Points of View

Business and Education Leaders Should Collaborate to Teach Soft Skills

Sam Stebbins

This blog post refers to a report by the US Chamber of Commerce Foundation. Read it here.

Many employers are concerned with a lack of soft skills among entry-level employees, which makes positions even harder to fill. The US Chamber of Commerce Foundation reports that many employers struggle with “new hires who are unsure of how to write a professional email, who struggle to organize and prioritize tasks, or who have a difficult time collaborating with coworkers.”

Soft skills, or “employability skills,” are increasingly important in our changing workplace, where the necessary cognitive skills for a job can quickly become obsolete due to changing technology. Workers need strong soft skills, which the report reveals can “predict educational attainment and labor market outcomes as strongly as measures of cognitive ability.”

 

The challenge in teaching soft skills

Soft skills can be difficult to measure. Employers have claimed that somewhere along the way, teaching these skills has gotten lost. Some point to strict curricula for teachers leaving them unable to teach soft skills; others note a lack of soft skills among first-generation college students who may not have a strong example from someone familiar with corporate culture in their families.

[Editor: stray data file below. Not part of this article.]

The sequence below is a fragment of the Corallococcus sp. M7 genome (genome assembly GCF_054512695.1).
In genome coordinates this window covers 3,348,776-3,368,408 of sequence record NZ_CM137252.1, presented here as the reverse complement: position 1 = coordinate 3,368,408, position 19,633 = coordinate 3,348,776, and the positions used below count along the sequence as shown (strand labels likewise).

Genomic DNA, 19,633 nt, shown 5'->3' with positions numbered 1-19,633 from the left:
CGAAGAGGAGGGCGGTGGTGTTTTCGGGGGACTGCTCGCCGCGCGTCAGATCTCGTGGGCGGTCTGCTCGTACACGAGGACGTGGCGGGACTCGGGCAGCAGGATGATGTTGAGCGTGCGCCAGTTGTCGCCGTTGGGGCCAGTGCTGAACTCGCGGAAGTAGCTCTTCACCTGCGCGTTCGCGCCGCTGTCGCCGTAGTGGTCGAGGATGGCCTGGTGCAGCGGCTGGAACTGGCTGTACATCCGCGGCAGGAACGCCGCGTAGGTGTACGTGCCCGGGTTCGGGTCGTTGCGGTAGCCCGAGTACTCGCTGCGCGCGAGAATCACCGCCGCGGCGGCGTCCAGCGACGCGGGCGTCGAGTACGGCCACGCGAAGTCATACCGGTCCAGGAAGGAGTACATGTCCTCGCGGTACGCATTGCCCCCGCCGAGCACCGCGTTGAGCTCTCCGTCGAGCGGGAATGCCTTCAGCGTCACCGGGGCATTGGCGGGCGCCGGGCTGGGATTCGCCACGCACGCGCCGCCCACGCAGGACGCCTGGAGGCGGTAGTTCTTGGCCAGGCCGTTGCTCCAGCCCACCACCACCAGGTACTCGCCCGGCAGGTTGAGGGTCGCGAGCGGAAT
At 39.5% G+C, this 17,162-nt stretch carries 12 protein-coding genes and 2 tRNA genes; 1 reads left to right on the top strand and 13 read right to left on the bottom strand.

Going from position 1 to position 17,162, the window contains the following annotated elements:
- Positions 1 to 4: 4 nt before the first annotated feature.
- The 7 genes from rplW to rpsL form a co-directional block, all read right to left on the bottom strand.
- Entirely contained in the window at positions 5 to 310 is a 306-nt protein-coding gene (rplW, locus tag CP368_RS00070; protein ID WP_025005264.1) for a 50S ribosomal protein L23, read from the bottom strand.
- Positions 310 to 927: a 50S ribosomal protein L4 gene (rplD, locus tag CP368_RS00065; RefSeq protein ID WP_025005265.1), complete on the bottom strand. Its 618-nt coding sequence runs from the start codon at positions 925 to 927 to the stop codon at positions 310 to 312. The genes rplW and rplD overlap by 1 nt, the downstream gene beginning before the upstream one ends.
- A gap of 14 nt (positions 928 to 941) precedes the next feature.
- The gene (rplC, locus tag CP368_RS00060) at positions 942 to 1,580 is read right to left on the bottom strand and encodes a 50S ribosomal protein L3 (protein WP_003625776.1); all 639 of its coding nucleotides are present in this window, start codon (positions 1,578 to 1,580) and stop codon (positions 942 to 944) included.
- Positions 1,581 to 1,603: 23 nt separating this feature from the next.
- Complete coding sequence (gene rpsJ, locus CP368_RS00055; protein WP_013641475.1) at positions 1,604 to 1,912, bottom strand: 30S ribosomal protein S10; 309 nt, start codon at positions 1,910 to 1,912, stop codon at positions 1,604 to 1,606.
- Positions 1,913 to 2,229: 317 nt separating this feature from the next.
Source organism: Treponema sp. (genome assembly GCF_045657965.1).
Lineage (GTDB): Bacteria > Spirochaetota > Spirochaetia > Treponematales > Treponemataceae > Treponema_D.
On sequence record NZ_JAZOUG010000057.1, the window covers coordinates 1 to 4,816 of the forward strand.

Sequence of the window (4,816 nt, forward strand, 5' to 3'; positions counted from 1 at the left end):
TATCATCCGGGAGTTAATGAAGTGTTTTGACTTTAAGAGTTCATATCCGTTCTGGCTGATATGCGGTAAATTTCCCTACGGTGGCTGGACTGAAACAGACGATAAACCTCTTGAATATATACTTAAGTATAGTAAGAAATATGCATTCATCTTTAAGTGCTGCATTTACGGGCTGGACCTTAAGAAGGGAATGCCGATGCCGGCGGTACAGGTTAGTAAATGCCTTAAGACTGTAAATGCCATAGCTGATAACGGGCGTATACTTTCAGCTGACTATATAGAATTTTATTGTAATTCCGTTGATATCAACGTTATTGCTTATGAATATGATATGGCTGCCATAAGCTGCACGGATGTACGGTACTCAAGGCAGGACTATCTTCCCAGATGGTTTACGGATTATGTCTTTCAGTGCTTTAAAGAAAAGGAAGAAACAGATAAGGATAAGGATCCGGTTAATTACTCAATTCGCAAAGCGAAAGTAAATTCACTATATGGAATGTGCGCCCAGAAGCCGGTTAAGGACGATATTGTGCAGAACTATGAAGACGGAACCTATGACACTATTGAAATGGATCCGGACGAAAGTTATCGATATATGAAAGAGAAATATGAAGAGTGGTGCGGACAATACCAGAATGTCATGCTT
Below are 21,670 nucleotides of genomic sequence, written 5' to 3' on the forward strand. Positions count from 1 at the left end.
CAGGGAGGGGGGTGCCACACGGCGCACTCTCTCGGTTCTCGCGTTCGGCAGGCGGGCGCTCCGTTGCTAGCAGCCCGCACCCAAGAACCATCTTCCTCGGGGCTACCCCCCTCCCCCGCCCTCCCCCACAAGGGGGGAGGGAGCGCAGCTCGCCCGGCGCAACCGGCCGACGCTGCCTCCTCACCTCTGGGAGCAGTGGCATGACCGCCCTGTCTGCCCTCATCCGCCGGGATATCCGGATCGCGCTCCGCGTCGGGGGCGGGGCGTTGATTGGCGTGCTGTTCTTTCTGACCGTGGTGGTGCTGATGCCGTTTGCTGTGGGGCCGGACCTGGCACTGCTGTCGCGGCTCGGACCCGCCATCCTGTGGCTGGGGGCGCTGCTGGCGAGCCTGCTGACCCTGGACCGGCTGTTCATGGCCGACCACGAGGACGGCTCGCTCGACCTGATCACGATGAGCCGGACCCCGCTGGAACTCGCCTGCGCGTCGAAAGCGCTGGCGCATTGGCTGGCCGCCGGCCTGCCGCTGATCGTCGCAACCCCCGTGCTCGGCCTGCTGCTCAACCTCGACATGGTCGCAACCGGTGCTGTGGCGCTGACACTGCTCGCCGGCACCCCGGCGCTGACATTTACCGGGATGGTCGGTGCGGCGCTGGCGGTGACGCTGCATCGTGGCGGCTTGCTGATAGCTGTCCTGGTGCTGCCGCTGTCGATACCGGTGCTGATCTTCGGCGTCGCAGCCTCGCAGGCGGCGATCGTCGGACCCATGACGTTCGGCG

The report makes the case for businesses to collaborate with schools in order to teach soft skills and build a reliable talent pipeline. Several large companies have already partnered with schools in their areas, and there are many ways to encourage soft skill education.

 

Five methods of employer/educator partnership

The report notes five different ways that companies such as Nike and Wegmans have partnered with schools. They include:

  • Investing in Classroom Solutions,
  • Mentoring Students,
  • “Adopting” a School
  • Work-Based Learning, and
  • Forming Industry, Education, and Community Coalitions.

Whether businesses send leaders into schools to mentor students or share ideas with teachers, invest in schools and provide funding, or offer resources for their young student-employees, working together with education systems is a proven practice to improve talent pipelines.

For more information on the ways that business leaders can collaborate with education to teach soft skills, read the US Chamber of Commerce Foundation’s report


You can follow the U.S. Chamber of Commerce Foundation on Twitter @usccfoundation, and remember to keep up with everything Talent 2025 is doing @WMTalent2025!